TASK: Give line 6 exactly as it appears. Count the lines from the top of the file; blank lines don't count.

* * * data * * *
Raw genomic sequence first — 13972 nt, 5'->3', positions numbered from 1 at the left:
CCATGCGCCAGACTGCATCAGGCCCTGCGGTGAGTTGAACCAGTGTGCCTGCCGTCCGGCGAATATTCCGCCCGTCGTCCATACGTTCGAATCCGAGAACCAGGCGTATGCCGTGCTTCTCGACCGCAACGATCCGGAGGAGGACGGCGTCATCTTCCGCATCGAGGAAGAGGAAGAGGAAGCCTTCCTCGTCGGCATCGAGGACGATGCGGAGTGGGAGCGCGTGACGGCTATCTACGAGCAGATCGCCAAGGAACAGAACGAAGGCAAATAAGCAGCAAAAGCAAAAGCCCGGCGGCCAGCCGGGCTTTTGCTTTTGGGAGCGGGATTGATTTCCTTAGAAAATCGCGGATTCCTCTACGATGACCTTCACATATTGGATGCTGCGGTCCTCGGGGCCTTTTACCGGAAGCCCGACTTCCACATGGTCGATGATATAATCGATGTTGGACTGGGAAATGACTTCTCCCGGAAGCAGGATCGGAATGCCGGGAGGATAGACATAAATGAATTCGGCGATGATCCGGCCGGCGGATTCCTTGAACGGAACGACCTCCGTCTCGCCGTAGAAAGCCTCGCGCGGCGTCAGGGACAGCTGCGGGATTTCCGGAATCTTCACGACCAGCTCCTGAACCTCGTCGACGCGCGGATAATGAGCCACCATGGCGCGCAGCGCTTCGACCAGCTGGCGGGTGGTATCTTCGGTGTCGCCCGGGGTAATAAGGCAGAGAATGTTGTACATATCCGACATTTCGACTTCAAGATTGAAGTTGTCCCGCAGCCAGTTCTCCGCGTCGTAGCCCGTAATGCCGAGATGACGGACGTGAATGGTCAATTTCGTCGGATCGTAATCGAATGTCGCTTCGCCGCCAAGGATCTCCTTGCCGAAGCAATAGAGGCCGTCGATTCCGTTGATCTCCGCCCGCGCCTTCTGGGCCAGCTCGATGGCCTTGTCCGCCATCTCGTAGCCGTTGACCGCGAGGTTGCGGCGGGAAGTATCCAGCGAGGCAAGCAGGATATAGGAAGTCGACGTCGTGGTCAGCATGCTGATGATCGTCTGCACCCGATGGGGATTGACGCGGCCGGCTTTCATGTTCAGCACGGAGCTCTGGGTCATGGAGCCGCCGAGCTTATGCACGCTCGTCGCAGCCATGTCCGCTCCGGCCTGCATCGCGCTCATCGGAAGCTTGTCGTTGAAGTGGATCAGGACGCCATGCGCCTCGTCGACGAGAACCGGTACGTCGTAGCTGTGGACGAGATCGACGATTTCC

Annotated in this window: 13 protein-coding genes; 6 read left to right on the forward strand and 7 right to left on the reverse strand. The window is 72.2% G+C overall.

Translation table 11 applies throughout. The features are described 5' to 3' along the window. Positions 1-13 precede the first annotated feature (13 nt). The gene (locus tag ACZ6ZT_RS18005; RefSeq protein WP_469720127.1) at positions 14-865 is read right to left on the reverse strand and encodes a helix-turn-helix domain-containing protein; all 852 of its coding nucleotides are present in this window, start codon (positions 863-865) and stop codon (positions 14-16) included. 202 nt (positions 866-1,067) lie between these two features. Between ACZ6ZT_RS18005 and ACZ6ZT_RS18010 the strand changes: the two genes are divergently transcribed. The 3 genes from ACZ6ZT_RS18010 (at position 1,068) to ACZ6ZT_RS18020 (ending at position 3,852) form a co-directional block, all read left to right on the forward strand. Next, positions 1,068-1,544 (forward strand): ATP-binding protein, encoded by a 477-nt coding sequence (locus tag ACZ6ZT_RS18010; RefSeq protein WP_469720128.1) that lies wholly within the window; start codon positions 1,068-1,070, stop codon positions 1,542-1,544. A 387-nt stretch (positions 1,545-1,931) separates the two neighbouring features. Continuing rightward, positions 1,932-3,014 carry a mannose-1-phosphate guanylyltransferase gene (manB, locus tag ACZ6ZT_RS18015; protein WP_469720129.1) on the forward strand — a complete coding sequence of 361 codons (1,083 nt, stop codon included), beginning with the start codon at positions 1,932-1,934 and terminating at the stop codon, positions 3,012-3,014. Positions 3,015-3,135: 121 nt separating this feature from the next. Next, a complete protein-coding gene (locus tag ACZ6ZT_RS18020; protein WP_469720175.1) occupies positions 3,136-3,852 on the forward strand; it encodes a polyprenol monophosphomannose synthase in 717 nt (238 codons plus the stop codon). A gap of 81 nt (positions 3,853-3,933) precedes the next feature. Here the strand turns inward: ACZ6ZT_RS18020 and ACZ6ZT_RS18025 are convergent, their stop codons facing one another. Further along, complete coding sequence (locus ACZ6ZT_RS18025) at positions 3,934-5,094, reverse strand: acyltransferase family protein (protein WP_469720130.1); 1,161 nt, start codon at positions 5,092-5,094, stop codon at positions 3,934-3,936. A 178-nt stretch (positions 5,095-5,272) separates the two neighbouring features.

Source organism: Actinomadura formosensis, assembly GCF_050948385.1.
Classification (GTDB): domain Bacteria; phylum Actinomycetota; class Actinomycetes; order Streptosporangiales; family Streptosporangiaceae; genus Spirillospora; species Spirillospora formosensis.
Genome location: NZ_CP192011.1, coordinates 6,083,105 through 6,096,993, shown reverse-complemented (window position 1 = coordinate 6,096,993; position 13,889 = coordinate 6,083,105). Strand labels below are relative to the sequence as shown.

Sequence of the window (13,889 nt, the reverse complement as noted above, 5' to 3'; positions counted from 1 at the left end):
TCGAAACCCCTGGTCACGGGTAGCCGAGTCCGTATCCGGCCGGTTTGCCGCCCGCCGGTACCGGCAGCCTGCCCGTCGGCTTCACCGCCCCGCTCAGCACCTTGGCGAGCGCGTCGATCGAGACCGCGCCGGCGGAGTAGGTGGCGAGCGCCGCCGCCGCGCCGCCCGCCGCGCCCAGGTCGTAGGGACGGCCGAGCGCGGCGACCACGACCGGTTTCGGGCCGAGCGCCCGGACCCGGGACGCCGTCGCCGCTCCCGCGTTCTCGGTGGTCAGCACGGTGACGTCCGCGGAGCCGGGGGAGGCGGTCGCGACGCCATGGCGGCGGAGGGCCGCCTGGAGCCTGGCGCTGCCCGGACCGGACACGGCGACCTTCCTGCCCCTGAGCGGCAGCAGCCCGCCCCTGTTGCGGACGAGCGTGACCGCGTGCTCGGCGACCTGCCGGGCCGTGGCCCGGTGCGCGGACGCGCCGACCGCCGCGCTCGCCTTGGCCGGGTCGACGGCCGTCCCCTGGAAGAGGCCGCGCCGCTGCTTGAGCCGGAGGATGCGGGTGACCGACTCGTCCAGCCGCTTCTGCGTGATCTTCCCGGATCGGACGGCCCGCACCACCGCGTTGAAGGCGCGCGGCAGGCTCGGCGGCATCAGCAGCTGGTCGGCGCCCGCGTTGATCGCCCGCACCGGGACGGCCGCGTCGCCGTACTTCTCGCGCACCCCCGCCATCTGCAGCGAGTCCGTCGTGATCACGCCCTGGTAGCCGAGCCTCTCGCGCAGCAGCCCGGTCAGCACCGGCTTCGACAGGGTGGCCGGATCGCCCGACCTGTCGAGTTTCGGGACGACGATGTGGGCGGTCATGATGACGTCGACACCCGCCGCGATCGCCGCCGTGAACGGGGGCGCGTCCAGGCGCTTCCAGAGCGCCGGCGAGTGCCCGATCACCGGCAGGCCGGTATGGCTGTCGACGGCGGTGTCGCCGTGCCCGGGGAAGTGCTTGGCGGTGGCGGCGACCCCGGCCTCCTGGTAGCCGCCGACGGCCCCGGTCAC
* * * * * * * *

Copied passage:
Classification (GTDB): domain Bacteria; phylum Actinomycetota; class Actinomycetes; order Streptosporangiales; family Streptosporangiaceae; genus Spirillospora; species Spirillospora formosensis.